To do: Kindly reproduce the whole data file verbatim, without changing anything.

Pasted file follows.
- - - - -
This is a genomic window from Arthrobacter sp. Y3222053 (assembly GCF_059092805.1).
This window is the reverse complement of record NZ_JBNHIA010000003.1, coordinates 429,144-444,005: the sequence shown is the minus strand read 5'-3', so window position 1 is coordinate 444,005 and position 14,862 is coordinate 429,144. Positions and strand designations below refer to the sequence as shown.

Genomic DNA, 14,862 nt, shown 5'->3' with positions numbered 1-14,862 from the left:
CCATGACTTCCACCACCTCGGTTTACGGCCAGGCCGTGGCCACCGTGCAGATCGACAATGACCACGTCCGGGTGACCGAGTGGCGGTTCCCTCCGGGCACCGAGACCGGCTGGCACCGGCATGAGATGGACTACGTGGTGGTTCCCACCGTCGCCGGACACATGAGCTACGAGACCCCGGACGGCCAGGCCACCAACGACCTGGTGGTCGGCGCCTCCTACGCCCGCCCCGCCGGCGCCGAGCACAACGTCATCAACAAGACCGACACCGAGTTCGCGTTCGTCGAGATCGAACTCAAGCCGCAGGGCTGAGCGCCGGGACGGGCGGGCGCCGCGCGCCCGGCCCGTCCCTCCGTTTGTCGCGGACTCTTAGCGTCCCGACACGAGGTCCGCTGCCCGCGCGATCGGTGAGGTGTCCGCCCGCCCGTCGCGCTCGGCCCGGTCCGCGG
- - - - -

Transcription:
This is a genomic window from Arthrobacter sp. Y3222053 (assembly GCF_059092805.1).
This window is the reverse complement of record NZ_JBNHIA010000003.1, coordinates 429,144-444,005: the sequence shown is the minus strand read 5'-3', so window position 1 is coordinate 444,005 and position 14,862 is coordinate 429,144. Positions and strand designations below refer to the sequence as shown.

Genomic DNA, 14,862 nt, shown 5'->3' with positions numbered 1-14,862 from the left:
CCATGACTTCCACCACCTCGGTTTACGGCCAGGCCGTGGCCACCGTGCAGATCGACAATGACCACGTCCGGGTGACCGAGTGGCGGTTCCCTCCGGGCACCGAGACCGGCTGGCACCGGCATGAGATGGACTACGTGGTGGTTCCCACCGTCGCCGGACACATGAGCTACGAGACCCCGGACGGCCAGGCCACCAACGACCTGGTGGTCGGCGCCTCCTACGCCCGCCCCGCCGGCGCCGAGCACAACGTCATCAACAAGACCGACACCGAGTTCGCGTTCGTCGAGATCGAACTCAAGCCGCAGGGCTGAGCGCCGGGACGGGCGGGCGCCGCGCGCCCGGCCCGTCCCTCCGTTTGTCGCGGACTCTTAGCGTCCCGACACGAGGTCCGCTGCCCGCGCGATCGGTGAGGTGTCCGCCCGCCCGTCGCGCTCGGCCCGGTCCGCGG